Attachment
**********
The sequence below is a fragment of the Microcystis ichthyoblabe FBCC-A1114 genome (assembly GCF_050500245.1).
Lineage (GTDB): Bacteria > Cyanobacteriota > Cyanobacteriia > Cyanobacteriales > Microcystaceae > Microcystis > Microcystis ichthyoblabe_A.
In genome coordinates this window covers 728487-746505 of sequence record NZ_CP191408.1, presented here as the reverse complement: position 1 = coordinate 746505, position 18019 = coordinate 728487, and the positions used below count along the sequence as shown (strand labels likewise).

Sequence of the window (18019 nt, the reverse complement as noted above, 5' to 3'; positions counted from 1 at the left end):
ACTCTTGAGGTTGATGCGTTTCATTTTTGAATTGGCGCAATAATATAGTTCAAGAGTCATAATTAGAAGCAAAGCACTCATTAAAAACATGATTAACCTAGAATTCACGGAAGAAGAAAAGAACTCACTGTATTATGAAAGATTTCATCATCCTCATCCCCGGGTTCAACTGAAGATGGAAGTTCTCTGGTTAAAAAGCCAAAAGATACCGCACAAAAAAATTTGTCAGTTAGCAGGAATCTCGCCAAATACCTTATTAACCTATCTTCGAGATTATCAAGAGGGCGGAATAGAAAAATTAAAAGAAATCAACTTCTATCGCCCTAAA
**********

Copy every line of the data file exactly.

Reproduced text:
The sequence below is a fragment of the Microcystis ichthyoblabe FBCC-A1114 genome (assembly GCF_050500245.1).
Lineage (GTDB): Bacteria > Cyanobacteriota > Cyanobacteriia > Cyanobacteriales > Microcystaceae > Microcystis > Microcystis ichthyoblabe_A.
In genome coordinates this window covers 728487-746505 of sequence record NZ_CP191408.1, presented here as the reverse complement: position 1 = coordinate 746505, position 18019 = coordinate 728487, and the positions used below count along the sequence as shown (strand labels likewise).

Sequence of the window (18019 nt, the reverse complement as noted above, 5' to 3'; positions counted from 1 at the left end):
ACTCTTGAGGTTGATGCGTTTCATTTTTGAATTGGCGCAATAATATAGTTCAAGAGTCATAATTAGAAGCAAAGCACTCATTAAAAACATGATTAACCTAGAATTCACGGAAGAAGAAAAGAACTCACTGTATTATGAAAGATTTCATCATCCTCATCCCCGGGTTCAACTGAAGATGGAAGTTCTCTGGTTAAAAAGCCAAAAGATACCGCACAAAAAAATTTGTCAGTTAGCAGGAATCTCGCCAAATACCTTATTAACCTATCTTCGAGATTATCAAGAGGGCGGAATAGAAAAATTAAAAGAAATCAACTTCTATCGCCCTAAA